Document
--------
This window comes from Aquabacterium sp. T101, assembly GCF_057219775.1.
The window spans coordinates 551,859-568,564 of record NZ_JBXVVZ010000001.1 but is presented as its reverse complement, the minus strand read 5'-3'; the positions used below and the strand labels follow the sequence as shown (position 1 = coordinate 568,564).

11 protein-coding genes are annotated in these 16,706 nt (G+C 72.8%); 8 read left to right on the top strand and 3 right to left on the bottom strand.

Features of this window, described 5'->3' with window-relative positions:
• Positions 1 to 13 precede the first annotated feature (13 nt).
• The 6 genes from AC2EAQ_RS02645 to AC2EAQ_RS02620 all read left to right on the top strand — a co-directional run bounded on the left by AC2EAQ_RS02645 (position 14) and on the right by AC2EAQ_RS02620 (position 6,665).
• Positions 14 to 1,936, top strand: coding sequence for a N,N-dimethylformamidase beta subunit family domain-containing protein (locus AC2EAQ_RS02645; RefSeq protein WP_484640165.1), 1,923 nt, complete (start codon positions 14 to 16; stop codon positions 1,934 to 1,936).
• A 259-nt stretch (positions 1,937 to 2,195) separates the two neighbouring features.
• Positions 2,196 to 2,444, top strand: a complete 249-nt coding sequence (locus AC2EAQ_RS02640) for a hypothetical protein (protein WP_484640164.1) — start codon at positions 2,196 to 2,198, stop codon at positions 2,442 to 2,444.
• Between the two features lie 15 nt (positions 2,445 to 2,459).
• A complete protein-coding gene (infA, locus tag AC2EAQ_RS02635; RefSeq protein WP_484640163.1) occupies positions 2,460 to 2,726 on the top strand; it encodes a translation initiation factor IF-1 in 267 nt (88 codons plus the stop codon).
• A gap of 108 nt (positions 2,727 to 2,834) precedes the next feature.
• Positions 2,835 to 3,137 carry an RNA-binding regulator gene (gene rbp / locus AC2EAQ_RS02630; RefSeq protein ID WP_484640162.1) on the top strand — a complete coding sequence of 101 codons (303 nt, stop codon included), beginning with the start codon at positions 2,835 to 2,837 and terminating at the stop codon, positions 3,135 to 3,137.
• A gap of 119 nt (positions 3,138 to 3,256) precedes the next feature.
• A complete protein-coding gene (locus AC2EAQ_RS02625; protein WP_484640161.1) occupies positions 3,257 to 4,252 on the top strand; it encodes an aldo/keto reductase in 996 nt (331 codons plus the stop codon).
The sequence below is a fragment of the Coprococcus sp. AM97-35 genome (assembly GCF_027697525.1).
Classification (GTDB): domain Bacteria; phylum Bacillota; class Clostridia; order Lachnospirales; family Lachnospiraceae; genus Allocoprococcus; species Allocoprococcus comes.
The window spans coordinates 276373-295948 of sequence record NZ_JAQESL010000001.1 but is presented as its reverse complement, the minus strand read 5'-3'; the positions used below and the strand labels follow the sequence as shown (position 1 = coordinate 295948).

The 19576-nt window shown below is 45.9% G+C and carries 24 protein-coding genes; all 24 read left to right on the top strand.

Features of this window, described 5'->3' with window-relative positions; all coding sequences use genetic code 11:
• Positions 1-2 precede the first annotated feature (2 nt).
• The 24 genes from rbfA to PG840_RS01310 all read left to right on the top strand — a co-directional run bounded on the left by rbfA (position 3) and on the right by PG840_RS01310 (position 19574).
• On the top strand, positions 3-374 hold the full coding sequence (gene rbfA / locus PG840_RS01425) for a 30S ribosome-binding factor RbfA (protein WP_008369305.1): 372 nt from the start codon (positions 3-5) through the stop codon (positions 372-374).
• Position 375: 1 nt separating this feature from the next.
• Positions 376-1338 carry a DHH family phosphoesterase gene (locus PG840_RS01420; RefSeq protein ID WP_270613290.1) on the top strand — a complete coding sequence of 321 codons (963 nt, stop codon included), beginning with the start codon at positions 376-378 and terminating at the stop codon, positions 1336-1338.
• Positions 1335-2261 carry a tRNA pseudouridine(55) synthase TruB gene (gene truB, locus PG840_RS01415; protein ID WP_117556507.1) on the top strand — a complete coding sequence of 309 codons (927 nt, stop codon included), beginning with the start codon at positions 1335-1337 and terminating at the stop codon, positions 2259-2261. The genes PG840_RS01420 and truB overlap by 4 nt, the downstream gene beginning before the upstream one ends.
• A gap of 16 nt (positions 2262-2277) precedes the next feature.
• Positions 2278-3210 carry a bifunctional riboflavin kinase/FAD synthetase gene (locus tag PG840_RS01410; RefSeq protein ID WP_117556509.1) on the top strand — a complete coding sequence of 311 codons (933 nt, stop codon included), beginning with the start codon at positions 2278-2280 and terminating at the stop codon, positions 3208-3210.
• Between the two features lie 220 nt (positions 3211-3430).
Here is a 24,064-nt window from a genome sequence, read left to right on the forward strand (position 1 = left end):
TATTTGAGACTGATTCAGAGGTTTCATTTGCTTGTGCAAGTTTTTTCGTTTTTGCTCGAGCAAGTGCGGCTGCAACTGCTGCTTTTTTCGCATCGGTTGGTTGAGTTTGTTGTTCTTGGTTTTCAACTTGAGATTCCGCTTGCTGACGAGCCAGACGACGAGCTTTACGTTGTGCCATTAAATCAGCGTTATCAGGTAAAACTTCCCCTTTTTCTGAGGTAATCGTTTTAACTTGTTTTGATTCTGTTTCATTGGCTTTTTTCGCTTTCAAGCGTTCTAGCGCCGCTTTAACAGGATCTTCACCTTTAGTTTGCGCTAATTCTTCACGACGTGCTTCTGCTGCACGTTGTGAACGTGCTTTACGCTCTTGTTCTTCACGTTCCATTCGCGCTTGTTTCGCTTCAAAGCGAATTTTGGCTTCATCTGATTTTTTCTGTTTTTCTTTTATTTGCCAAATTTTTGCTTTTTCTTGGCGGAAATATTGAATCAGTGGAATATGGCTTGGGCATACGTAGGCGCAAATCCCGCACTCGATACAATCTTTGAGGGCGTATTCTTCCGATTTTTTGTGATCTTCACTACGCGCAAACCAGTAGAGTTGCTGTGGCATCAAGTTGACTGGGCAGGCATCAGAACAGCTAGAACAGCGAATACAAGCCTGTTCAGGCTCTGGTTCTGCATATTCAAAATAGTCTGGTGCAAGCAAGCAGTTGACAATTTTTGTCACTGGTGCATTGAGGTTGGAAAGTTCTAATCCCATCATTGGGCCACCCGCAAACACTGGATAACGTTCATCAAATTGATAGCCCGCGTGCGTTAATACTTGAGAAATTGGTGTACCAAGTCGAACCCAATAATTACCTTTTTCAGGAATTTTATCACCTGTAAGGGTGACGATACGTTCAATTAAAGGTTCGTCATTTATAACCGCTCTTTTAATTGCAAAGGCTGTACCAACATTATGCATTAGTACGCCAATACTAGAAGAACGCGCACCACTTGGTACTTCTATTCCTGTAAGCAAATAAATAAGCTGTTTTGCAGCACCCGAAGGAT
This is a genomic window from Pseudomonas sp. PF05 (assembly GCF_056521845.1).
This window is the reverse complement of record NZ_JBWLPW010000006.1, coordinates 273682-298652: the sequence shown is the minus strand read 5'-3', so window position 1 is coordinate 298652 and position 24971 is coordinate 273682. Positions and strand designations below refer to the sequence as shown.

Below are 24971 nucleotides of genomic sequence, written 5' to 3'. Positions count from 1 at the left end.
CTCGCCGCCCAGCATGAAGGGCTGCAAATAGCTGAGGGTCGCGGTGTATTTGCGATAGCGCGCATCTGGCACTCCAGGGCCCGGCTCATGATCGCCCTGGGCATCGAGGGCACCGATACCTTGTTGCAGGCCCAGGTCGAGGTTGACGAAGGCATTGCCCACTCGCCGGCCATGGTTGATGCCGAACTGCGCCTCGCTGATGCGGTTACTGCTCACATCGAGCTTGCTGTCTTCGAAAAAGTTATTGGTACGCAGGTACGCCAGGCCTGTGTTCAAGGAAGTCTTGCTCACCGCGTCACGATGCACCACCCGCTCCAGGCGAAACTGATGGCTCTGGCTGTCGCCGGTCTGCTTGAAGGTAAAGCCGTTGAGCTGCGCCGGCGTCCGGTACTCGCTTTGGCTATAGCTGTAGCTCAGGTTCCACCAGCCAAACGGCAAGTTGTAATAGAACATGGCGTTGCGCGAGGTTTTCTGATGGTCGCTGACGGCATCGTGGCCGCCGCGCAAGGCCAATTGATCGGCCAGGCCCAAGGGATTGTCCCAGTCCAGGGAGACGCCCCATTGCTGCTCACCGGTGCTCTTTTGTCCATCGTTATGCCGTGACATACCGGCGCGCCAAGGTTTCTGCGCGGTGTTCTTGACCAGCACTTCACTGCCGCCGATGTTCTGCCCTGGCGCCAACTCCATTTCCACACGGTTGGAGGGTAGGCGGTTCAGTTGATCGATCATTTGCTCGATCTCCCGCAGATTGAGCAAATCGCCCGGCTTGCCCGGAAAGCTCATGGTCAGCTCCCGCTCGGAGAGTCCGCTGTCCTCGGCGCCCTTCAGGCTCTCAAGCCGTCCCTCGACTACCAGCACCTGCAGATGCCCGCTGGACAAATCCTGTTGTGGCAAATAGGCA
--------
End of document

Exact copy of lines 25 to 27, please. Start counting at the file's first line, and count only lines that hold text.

• Positions 376-1338 carry a DHH family phosphoesterase gene (locus PG840_RS01420; RefSeq protein ID WP_270613290.1) on the top strand — a complete coding sequence of 321 codons (963 nt, stop codon included), beginning with the start codon at positions 376-378 and terminating at the stop codon, positions 1336-1338.
• Positions 1335-2261 carry a tRNA pseudouridine(55) synthase TruB gene (gene truB, locus PG840_RS01415; protein ID WP_117556507.1) on the top strand — a complete coding sequence of 309 codons (927 nt, stop codon included), beginning with the start codon at positions 1335-1337 and terminating at the stop codon, positions 2259-2261. The genes PG840_RS01420 and truB overlap by 4 nt, the downstream gene beginning before the upstream one ends.
• A gap of 16 nt (positions 2262-2277) precedes the next feature.